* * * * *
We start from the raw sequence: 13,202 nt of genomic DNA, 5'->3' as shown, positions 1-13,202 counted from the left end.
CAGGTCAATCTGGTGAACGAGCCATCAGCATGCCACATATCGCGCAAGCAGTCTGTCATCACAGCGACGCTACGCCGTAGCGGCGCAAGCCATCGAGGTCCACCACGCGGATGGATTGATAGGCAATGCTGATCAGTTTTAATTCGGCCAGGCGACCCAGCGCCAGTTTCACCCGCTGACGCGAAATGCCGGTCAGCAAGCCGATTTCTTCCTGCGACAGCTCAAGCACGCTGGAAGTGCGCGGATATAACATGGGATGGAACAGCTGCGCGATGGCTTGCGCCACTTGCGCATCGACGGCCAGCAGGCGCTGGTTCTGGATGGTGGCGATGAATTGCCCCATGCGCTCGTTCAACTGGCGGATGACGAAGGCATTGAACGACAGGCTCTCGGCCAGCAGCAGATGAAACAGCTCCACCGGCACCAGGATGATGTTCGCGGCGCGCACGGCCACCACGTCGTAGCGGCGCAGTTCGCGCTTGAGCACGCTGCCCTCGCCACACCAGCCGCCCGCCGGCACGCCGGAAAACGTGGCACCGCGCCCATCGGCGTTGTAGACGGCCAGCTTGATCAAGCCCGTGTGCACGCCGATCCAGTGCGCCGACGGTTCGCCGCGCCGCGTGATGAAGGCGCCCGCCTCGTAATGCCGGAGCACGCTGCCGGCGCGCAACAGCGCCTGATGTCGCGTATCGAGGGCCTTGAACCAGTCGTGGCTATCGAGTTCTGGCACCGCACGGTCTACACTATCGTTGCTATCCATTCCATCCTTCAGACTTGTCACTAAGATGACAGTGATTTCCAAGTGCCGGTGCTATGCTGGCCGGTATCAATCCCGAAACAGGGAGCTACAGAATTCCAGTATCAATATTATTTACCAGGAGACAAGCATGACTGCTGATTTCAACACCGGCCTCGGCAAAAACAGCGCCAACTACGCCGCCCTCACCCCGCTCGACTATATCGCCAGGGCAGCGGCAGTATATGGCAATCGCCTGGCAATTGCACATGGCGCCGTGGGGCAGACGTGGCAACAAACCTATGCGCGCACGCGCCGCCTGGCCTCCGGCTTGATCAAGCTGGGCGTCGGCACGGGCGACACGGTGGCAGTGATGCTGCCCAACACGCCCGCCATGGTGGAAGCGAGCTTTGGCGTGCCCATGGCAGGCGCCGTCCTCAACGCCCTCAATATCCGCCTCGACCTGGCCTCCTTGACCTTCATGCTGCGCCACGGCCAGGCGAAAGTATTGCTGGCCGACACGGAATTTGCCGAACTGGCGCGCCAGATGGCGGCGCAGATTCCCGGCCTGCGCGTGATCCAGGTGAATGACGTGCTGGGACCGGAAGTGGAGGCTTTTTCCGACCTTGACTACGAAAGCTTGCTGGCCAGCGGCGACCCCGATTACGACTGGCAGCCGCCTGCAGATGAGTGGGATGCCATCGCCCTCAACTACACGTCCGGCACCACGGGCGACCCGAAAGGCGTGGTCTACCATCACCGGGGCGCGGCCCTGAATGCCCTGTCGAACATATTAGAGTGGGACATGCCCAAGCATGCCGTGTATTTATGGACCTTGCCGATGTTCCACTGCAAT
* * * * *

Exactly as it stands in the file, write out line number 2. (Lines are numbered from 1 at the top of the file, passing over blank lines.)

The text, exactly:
CAGGTCAATCTGGTGAACGAGCCATCAGCATGCCACATATCGCGCAAGCAGTCTGTCATCACAGCGACGCTACGCCGTAGCGGCGCAAGCCATCGAGGTCCACCACGCGGATGGATTGATAGGCAATGCTGATCAGTTTTAATTCGGCCAGGCGACCCAGCGCCAGTTTCACCCGCTGACGCGAAATGCCGGTCAGCAAGCCGATTTCTTCCTGCGACAGCTCAAGCACGCTGGAAGTGCGCGGATATAACATGGGATGGAACAGCTGCGCGATGGCTTGCGCCACTTGCGCATCGACGGCCAGCAGGCGCTGGTTCTGGATGGTGGCGATGAATTGCCCCATGCGCTCGTTCAACTGGCGGATGACGAAGGCATTGAACGACAGGCTCTCGGCCAGCAGCAGATGAAACAGCTCCACCGGCACCAGGATGATGTTCGCGGCGCGCACGGCCACCACGTCGTAGCGGCGCAGTTCGCGCTTGAGCACGCTGCCCTCGCCACACCAGCCGCCCGCCGGCACGCCGGAAAACGTGGCACCGCGCCCATCGGCGTTGTAGACGGCCAGCTTGATCAAGCCCGTGTGCACGCCGATCCAGTGCGCCGACGGTTCGCCGCGCCGCGTGATGAAGGCGCCCGCCTCGTAATGCCGGAGCACGCTGCCGGCGCGCAACAGCGCCTGATGTCGCGTATCGAGGGCCTTGAACCAGTCGTGGCTATCGAGTTCTGGCACCGCACGGTCTACACTATCGTTGCTATCCATTCCATCCTTCAGACTTGTCACTAAGATGACAGTGATTTCCAAGTGCCGGTGCTATGCTGGCCGGTATCAATCCCGAAACAGGGAGCTACAGAATTCCAGTATCAATATTATTTACCAGGAGACAAGCATGACTGCTGATTTCAACACCGGCCTCGGCAAAAACAGCGCCAACTACGCCGCCCTCACCCCGCTCGACTATATCGCCAGGGCAGCGGCAGTATATGGCAATCGCCTGGCAATTGCACATGGCGCCGTGGGGCAGACGTGGCAACAAACCTATGCGCGCACGCGCCGCCTGGCCTCCGGCTTGATCAAGCTGGGCGTCGGCACGGGCGACACGGTGGCAGTGATGCTGCCCAACACGCCCGCCATGGTGGAAGCGAGCTTTGGCGTGCCCATGGCAGGCGCCGTCCTCAACGCCCTCAATATCCGCCTCGACCTGGCCTCCTTGACCTTCATGCTGCGCCACGGCCAGGCGAAAGTATTGCTGGCCGACACGGAATTTGCCGAACTGGCGCGCCAGATGGCGGCGCAGATTCCCGGCCTGCGCGTGATCCAGGTGAATGACGTGCTGGGACCGGAAGTGGAGGCTTTTTCCGACCTTGACTACGAAAGCTTGCTGGCCAGCGGCGACCCCGATTACGACTGGCAGCCGCCTGCAGATGAGTGGGATGCCATCGCCCTCAACTACACGTCCGGCACCACGGGCGACCCGAAAGGCGTGGTCTACCATCACCGGGGCGCGGCCCTGAATGCCCTGTCGAACATATTAGAGTGGGACATGCCCAAGCATGCCGTGTATTTATGGACCTTGCCGATGTTCCACTGCAAT